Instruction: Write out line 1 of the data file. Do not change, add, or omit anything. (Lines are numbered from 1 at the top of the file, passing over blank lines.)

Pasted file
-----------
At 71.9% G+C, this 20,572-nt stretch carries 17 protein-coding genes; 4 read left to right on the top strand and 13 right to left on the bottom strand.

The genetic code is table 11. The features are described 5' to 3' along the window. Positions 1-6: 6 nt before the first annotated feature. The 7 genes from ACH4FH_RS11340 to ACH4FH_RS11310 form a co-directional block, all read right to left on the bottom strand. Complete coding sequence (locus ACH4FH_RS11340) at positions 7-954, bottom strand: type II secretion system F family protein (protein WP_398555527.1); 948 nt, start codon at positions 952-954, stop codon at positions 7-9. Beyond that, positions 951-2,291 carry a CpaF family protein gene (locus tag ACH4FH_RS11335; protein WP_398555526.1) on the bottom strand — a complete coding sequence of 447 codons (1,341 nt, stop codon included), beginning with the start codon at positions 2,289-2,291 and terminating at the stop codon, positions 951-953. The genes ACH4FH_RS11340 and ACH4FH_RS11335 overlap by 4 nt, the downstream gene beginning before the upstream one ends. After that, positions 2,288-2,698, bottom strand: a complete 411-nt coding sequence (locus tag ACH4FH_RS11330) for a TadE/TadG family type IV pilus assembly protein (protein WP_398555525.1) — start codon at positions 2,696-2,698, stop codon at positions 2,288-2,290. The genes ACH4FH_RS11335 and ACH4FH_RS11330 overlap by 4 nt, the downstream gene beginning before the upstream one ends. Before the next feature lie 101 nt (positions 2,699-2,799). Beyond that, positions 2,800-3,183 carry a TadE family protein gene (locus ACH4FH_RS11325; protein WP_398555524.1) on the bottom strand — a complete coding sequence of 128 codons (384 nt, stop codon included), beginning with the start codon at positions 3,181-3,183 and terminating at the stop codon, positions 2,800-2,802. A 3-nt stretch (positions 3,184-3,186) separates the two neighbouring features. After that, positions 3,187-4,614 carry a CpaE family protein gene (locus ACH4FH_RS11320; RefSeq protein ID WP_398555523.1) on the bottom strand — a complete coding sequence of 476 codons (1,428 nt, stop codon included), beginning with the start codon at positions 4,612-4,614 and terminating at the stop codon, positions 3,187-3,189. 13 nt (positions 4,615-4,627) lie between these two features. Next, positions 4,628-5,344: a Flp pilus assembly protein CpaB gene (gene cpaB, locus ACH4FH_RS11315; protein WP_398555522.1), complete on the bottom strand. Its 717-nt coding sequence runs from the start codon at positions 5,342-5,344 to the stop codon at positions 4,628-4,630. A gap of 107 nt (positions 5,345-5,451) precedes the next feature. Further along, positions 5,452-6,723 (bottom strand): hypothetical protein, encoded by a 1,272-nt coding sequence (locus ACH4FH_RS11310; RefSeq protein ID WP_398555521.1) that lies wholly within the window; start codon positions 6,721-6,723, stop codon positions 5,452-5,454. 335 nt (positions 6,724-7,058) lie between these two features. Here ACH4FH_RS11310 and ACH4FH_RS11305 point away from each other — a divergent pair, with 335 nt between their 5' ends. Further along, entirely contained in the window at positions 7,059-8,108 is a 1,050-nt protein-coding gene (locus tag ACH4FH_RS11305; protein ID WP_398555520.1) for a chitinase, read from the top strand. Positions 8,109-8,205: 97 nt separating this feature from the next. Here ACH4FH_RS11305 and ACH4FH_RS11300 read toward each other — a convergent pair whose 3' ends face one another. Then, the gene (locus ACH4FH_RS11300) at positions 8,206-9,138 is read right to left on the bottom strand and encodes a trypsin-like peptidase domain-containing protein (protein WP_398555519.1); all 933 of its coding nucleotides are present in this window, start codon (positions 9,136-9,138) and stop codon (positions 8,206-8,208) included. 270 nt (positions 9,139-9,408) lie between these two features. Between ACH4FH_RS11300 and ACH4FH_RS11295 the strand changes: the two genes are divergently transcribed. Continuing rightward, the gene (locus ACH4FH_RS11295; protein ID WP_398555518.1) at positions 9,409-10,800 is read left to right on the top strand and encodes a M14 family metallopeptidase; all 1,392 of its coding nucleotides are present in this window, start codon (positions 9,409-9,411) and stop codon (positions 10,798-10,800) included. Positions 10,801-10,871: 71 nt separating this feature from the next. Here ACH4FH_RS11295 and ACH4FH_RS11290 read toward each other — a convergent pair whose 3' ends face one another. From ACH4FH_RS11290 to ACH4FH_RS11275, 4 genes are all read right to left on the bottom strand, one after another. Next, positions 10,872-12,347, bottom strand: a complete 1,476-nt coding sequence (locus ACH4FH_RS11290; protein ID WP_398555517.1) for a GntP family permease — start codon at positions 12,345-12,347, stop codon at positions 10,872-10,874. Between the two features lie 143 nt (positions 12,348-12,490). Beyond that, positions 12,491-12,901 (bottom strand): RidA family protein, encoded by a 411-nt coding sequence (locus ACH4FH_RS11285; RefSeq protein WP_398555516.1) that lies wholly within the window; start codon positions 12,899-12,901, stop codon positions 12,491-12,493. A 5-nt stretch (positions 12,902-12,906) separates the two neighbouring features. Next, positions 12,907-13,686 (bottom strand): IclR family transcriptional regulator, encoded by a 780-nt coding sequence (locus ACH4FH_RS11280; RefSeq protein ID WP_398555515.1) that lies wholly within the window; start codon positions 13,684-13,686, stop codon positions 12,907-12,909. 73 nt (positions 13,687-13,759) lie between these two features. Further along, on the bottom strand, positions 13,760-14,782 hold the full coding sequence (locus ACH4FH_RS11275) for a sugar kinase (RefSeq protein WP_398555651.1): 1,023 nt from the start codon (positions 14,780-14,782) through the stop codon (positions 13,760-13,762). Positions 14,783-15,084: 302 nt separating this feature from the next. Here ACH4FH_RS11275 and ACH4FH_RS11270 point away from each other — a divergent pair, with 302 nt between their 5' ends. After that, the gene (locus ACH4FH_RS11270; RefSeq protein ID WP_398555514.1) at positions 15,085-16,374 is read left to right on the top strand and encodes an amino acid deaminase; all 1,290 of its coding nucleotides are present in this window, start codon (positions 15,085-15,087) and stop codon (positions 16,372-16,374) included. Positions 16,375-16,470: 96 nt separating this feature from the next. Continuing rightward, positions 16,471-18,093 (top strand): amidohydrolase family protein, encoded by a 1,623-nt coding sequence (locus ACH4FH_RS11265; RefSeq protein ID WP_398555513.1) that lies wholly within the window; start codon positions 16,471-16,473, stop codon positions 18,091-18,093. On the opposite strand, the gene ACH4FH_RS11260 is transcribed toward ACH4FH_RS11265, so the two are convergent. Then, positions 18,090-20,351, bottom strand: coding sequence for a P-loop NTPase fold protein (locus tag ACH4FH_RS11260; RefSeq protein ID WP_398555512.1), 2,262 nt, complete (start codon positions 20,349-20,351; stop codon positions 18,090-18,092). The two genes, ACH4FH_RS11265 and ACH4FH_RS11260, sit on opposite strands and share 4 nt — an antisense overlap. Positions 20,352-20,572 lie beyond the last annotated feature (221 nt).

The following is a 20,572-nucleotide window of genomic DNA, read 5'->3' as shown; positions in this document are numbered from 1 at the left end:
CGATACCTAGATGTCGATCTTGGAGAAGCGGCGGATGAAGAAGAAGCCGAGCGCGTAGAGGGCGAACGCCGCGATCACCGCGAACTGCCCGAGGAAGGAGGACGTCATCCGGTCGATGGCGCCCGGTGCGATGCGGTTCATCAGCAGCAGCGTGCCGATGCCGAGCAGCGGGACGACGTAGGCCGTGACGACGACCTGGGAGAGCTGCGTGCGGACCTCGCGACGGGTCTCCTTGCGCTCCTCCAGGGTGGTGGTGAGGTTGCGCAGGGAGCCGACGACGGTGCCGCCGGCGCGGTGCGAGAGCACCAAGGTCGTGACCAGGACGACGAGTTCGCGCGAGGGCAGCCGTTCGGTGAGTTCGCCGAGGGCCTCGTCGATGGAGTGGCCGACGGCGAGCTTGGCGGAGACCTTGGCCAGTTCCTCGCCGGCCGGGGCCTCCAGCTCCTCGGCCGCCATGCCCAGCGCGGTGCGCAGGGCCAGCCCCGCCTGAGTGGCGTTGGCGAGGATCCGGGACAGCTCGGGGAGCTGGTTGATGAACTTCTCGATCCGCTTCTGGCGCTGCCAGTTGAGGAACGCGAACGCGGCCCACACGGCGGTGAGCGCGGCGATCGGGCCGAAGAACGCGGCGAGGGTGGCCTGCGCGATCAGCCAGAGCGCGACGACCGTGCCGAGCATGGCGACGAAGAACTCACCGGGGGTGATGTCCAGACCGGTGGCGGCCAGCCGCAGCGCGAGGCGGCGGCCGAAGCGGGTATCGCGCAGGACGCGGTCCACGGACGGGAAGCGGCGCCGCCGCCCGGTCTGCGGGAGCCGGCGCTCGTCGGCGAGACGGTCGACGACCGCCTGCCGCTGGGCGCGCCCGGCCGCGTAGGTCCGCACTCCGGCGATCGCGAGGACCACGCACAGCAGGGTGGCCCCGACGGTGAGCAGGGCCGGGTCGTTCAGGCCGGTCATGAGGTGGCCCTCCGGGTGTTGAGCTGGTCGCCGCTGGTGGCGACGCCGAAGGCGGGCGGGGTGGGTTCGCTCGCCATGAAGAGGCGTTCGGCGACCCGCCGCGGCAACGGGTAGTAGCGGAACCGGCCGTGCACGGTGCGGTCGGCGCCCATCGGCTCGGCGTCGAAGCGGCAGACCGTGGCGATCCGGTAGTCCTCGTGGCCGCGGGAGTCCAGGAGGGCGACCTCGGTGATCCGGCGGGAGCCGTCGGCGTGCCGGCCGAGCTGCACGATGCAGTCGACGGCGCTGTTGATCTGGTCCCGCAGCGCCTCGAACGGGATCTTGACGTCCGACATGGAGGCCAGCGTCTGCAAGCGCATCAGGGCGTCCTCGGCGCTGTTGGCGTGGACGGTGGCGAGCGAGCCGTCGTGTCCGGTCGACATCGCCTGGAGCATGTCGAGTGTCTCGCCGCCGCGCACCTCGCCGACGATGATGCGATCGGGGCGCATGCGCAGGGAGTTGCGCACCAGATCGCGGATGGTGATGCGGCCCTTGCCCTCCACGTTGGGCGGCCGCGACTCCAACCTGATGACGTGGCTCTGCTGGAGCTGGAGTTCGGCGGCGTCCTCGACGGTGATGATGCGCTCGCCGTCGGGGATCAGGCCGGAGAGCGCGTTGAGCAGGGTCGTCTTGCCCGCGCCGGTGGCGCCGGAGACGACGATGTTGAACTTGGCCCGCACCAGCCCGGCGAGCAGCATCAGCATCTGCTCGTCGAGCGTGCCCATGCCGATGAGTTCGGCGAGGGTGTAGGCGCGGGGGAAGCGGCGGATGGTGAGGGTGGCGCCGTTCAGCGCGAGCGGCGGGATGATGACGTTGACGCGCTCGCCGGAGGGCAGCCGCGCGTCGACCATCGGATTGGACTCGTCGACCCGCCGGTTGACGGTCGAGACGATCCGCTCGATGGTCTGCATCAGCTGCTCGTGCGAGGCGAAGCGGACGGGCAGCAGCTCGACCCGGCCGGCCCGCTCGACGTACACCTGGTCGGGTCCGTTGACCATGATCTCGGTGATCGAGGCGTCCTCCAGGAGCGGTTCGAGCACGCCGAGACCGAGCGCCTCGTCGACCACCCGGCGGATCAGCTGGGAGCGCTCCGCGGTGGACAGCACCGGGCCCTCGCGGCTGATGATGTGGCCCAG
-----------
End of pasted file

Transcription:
At 71.9% G+C, this 20,572-nt stretch carries 17 protein-coding genes; 4 read left to right on the top strand and 13 right to left on the bottom strand.